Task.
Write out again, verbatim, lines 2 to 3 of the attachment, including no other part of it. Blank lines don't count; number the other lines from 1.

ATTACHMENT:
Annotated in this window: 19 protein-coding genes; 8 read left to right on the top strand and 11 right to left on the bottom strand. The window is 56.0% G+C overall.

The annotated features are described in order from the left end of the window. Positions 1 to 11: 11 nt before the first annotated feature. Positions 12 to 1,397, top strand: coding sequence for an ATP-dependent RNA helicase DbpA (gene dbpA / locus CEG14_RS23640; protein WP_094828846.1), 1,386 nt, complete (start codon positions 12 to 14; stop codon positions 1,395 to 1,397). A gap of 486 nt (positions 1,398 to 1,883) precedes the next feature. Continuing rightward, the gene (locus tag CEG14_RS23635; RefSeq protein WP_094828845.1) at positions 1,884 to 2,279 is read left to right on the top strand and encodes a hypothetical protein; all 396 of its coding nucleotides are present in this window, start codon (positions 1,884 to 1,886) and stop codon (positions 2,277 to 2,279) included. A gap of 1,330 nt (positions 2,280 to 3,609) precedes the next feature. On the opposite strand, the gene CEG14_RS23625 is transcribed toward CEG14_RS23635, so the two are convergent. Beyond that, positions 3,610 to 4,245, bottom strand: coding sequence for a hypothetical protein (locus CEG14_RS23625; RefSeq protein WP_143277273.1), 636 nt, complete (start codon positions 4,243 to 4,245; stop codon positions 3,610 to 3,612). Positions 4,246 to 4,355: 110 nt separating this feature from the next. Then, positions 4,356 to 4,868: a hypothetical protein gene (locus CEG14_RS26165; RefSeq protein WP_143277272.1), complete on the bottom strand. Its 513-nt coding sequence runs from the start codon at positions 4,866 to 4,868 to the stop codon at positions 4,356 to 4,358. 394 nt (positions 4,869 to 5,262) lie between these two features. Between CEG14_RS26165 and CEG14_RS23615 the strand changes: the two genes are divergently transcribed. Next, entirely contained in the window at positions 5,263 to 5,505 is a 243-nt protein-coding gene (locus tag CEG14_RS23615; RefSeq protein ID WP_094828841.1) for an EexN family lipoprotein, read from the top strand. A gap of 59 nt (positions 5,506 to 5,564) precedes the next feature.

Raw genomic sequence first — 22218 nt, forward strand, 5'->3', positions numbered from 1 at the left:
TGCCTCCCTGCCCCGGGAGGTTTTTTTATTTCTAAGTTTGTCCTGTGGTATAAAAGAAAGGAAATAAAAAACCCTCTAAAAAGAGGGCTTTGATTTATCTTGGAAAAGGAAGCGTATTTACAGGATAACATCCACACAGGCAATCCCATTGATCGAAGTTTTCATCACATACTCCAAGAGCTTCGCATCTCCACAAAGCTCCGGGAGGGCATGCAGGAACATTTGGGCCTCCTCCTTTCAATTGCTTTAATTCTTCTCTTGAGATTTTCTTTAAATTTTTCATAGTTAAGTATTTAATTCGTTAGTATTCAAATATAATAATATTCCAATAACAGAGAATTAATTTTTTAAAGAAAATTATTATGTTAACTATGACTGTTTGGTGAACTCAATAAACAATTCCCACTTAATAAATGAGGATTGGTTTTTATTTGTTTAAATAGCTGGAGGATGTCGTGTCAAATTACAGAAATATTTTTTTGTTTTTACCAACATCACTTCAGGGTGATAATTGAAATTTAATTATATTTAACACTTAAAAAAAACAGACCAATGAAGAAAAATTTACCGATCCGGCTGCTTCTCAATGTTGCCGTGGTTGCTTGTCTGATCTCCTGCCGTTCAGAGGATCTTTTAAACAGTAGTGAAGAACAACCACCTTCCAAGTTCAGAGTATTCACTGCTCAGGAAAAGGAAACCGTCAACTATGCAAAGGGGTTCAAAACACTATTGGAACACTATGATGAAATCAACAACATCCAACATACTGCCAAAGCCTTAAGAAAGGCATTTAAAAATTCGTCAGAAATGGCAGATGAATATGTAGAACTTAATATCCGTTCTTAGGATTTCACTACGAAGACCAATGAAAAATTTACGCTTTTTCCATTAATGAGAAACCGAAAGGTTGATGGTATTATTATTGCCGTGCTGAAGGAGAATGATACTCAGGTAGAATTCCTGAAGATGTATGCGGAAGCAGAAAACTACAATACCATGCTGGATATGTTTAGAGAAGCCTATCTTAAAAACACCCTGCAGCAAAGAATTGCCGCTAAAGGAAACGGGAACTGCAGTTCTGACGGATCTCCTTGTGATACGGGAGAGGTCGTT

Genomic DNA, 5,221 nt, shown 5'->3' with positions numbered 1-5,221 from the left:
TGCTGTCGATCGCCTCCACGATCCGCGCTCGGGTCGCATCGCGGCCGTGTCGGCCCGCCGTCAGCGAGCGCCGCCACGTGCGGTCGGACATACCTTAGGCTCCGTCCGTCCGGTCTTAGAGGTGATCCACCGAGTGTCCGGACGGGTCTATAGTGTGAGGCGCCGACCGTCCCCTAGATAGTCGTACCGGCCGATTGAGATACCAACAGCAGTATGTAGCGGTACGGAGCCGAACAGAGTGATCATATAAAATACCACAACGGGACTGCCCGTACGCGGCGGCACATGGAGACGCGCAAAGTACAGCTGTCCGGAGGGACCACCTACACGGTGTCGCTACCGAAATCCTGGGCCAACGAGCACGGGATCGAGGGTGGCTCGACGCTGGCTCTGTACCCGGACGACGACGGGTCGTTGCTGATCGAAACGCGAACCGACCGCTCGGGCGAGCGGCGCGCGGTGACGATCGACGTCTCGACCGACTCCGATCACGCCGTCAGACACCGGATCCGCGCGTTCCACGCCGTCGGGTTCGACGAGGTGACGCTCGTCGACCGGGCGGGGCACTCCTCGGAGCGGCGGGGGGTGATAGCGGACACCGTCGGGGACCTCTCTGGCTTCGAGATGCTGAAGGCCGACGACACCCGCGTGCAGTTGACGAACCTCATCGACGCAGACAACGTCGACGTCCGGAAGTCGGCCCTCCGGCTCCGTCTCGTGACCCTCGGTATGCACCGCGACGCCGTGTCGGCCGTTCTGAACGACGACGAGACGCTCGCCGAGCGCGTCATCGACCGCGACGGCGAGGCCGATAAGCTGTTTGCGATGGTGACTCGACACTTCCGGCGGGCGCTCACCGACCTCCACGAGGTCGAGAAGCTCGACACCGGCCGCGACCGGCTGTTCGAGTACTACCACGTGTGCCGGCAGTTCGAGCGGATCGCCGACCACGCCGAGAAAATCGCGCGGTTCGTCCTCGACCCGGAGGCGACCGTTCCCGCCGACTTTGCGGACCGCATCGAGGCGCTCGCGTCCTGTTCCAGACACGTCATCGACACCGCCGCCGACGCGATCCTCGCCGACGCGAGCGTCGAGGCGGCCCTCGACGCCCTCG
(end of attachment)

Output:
The annotated features are described in order from the left end of the window. Positions 1 to 11: 11 nt before the first annotated feature. Positions 12 to 1,397, top strand: coding sequence for an ATP-dependent RNA helicase DbpA (gene dbpA / locus CEG14_RS23640; protein WP_094828846.1), 1,386 nt, complete (start codon positions 12 to 14; stop codon positions 1,395 to 1,397). A gap of 486 nt (positions 1,398 to 1,883) precedes the next feature. Continuing rightward, the gene (locus tag CEG14_RS23635; RefSeq protein WP_094828845.1) at positions 1,884 to 2,279 is read left to right on the top strand and encodes a hypothetical protein; all 396 of its coding nucleotides are present in this window, start codon (positions 1,884 to 1,886) and stop codon (positions 2,277 to 2,279) included. A gap of 1,330 nt (positions 2,280 to 3,609) precedes the next feature. On the opposite strand, the gene CEG14_RS23625 is transcribed toward CEG14_RS23635, so the two are convergent. Beyond that, positions 3,610 to 4,245, bottom strand: coding sequence for a hypothetical protein (locus CEG14_RS23625; RefSeq protein WP_143277273.1), 636 nt, complete (start codon positions 4,243 to 4,245; stop codon positions 3,610 to 3,612). Positions 4,246 to 4,355: 110 nt separating this feature from the next. Then, positions 4,356 to 4,868: a hypothetical protein gene (locus CEG14_RS26165; RefSeq protein WP_143277272.1), complete on the bottom strand. Its 513-nt coding sequence runs from the start codon at positions 4,866 to 4,868 to the stop codon at positions 4,356 to 4,358. 394 nt (positions 4,869 to 5,262) lie between these two features. Between CEG14_RS26165 and CEG14_RS23615 the strand changes: the two genes are divergently transcribed. Next, entirely contained in the window at positions 5,263 to 5,505 is a 243-nt protein-coding gene (locus tag CEG14_RS23615; RefSeq protein ID WP_094828841.1) for an EexN family lipoprotein, read from the top strand. A gap of 59 nt (positions 5,506 to 5,564) precedes the next feature.

Raw genomic sequence first — 22218 nt, forward strand, 5'->3', positions numbered from 1 at the left: